allowed_origins: "*"
        - "*"


boolean false not required

Automatically adds the origin portion of all redirect URI’s on all clients to the list of allowed_origins, provided they have the scheme http or https and do not have the hostname of localhost.


list required

A list of clients to configure. The options for each client are described below.


string required

The Client ID for this client. It must exactly match the Client ID configured in the application consuming this client.


string *same as id* not required

A friendly description for this client shown in the UI. This defaults to the same as the ID.


string situational

The shared secret between Authelia and the application consuming this client. This secret must match the secret configured in the application. Currently this is stored in plain text.

This secret must be generated by the administrator and can be done by following the Generating a Random Alphanumeric String guide.

This must be provided when the client is a confidential client type, and must be blank when using the public client type. To set the client type to public see the public configuration option.


string not required

Important Note: because adjusting this option will inevitably change the sub claim of all tokens generated for the specified client, changing this should cause the relying party to detect all future authorizations as completely new users.

Must be an empty string or the host component of a URL. This is commonly just the domain name, but may also include a port.

Authelia utilizes UUID version 4 subject identifiers. By default the public Subject Identifier Type is utilized for all clients. This means the subject identifiers will be the same for all clients. This configuration option enables Pairwise Identifier Algorithm for this client, and configures the sector identifier utilized for both the storage and the lookup of the subject identifier.

  1. All clients who do not have this configured will generate the same subject identifier for a particular user regardless of which client obtains the ID token.
  2. All clients which have the same sector identifier will:
    1. have the same subject identifier for a particular user when compared to clients with the same sector identifier.
    2. have a completely different subject identifier for a particular user whe compared to:
      1. any client with the public subject identifier type.
      2. any client with a differing sector identifier.

In specific but limited scenarios this option is beneficial for privacy reasons. In particular this is useful when the party utilizing the Authelia OpenID Connect Authorization Server is foreign and not controlled by the user. It would prevent the third party utilizing the subject identifier with another third party in order to track the user.

Keep in mind depending on the other claims they may still be able to perform this tracking and it is not a silver bullet. There are very few benefits when utilizing this in a homelab or business where no third party is utilizing the server.


bool false not required

This enables the public client type for this client. This is for clients that are not capable of maintaining confidentiality of credentials, you can read more about client types in RFC6749 Section 2.1. This is particularly useful for SPA’s and CLI tools. This option requires setting the client secret to a blank string.

In addition to the standard rules for redirect URIs, public clients can use the urn:ietf:wg:oauth:2.0:oob redirect URI.


string two_factor not required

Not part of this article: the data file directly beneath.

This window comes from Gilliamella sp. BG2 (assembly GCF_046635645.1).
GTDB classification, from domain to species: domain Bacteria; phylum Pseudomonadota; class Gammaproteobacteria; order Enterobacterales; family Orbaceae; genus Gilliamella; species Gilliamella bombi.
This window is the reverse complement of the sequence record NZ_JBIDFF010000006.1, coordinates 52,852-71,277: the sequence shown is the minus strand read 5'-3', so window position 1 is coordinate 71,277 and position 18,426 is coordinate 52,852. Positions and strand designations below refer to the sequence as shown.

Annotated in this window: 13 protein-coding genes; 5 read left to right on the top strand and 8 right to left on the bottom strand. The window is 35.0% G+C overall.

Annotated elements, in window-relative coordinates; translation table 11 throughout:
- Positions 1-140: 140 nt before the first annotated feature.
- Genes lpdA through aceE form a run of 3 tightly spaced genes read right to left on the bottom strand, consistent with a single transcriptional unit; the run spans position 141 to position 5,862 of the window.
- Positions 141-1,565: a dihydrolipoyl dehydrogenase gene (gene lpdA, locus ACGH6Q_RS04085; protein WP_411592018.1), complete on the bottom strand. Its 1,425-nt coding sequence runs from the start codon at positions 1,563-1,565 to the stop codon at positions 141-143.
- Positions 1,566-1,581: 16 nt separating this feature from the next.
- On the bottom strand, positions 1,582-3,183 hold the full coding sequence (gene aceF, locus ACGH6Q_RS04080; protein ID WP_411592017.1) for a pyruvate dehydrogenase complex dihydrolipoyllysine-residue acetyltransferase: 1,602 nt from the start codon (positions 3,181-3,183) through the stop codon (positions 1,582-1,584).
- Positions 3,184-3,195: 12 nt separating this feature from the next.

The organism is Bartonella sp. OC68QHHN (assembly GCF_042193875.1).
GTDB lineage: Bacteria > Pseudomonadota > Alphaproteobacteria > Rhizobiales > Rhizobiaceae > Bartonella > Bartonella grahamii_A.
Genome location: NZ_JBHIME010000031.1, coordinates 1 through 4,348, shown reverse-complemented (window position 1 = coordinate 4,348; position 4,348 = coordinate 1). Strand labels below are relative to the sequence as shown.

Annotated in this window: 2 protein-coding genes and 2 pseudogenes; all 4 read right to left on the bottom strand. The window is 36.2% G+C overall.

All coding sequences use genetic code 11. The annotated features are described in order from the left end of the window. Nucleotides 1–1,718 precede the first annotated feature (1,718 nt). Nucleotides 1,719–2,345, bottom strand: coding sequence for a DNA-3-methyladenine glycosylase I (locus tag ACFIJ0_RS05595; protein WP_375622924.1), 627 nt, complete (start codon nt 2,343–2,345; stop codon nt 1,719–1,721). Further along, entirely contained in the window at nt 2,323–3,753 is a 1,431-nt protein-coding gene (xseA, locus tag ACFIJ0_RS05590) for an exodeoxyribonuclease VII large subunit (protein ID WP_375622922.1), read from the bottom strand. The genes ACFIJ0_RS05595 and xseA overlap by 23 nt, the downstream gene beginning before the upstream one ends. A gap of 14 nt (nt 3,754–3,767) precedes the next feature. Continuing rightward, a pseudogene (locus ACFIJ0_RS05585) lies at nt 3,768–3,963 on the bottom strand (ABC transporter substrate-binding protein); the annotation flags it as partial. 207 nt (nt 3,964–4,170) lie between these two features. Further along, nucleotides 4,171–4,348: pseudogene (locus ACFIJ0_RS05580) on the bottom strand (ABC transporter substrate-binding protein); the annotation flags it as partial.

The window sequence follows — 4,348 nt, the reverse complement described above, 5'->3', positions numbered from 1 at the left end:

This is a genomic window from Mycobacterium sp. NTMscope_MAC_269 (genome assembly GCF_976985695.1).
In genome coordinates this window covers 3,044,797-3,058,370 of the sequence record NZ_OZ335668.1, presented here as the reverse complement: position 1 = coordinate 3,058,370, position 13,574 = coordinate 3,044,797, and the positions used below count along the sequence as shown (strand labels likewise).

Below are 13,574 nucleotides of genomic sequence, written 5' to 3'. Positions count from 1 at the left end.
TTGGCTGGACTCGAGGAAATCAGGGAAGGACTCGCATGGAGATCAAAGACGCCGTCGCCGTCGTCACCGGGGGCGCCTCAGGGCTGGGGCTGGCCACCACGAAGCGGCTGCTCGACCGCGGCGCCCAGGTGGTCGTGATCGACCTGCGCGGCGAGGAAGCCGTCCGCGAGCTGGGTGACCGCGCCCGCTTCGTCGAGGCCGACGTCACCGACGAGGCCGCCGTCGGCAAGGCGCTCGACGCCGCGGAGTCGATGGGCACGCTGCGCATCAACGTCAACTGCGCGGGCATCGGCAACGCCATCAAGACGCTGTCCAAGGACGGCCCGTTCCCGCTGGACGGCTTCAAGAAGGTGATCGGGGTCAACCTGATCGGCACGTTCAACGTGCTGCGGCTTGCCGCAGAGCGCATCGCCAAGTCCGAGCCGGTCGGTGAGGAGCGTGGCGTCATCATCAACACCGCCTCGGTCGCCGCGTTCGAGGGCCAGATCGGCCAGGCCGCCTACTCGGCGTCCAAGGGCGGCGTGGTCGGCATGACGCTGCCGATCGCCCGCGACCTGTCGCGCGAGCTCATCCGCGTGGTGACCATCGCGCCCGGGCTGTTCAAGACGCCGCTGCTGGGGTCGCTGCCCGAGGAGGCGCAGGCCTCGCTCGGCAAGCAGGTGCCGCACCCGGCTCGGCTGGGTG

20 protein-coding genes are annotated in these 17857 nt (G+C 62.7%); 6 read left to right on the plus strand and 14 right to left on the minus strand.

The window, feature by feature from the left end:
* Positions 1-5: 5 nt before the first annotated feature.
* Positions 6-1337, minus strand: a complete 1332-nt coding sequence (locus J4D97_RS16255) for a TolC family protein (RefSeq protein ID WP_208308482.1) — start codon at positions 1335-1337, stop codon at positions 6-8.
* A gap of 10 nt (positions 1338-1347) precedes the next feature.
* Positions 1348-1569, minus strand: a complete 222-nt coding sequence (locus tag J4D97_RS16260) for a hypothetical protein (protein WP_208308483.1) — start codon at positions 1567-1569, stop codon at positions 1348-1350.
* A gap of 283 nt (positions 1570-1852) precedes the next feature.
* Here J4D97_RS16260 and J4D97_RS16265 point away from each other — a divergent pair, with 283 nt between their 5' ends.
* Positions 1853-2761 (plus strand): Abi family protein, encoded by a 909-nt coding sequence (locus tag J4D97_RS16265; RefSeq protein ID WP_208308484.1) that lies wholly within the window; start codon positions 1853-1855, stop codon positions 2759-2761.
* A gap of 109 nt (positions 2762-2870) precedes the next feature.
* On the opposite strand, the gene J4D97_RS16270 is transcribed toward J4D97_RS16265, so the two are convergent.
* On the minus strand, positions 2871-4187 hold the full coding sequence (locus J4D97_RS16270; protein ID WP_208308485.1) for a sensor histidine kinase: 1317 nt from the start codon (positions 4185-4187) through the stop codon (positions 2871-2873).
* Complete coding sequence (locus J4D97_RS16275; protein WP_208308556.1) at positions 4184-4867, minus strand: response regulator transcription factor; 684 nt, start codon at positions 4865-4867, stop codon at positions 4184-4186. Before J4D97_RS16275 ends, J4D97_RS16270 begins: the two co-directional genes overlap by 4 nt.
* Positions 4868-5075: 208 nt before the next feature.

The authorization policy for this client: either one_factor or two_factor.

duration not required

Note: This setting uses the duration notation format. Please see the common options documentation for information on this format.

Configuring this enables users of this client to remember their consent as a pre-configured consent. The period of time dictates how long a users choice to remember the pre-configured consent lasts.

Pre-configured consents are only valid if the subject, client id are exactly the same and the requested scopes/audience match exactly with the granted scopes/audience.


list(string) not required

A list of audiences this client is allowed to request.


list(string) openid, groups, profile, email not required

A list of scopes to allow this client to consume. See scope definitions for more information. The documentation for the application you want to use with Authelia will most-likely provide you with the scopes to allow.


list(string) required

A list of valid callback URIs this client will redirect to. All other callbacks will be considered unsafe. The URIs are case-sensitive and they differ from application to application - the community has provided a list of URL´s for common applications.

Some restrictions that have been placed on clients and their redirect URIs are as follows:

  1. If a client attempts to authorize with Authelia and its redirect URI is not listed in the client configuration the attempt to authorize wil fail and an error will be generated.
  2. The redirect URIs are case-sensitive.
  3. The URI must include a scheme and that scheme must be one of http or https.
  4. The client can ignore rule 3 and use urn:ietf:wg:oauth:2.0:oob if it is a public client type.


list(string) refresh_token, authorization_code not required

A list of grant types this client can return. It is recommended that this isn’t configured at this time unless you know what you’re doing. Valid options are: implicit, refresh_token, authorization_code, password, client_credentials.


list(string) code not required

A list of response types this client can return. It is recommended that this isn’t configured at this time unless you know what you’re doing. Valid options are: code, code id_token, id_token, token id_token, token, token id_token code.


list(string) form_post, query, fragment not required

A list of response modes this client can return. It is recommended that this isn’t configured at this time unless you know what you’re doing. Potential values are form_post, query, and fragment.


string none not required

The algorithm used to sign the userinfo endpoint responses. This can either be none or RS256.


To integrate Authelia’s OpenID Connect implementation with a relying party please see the integration docs.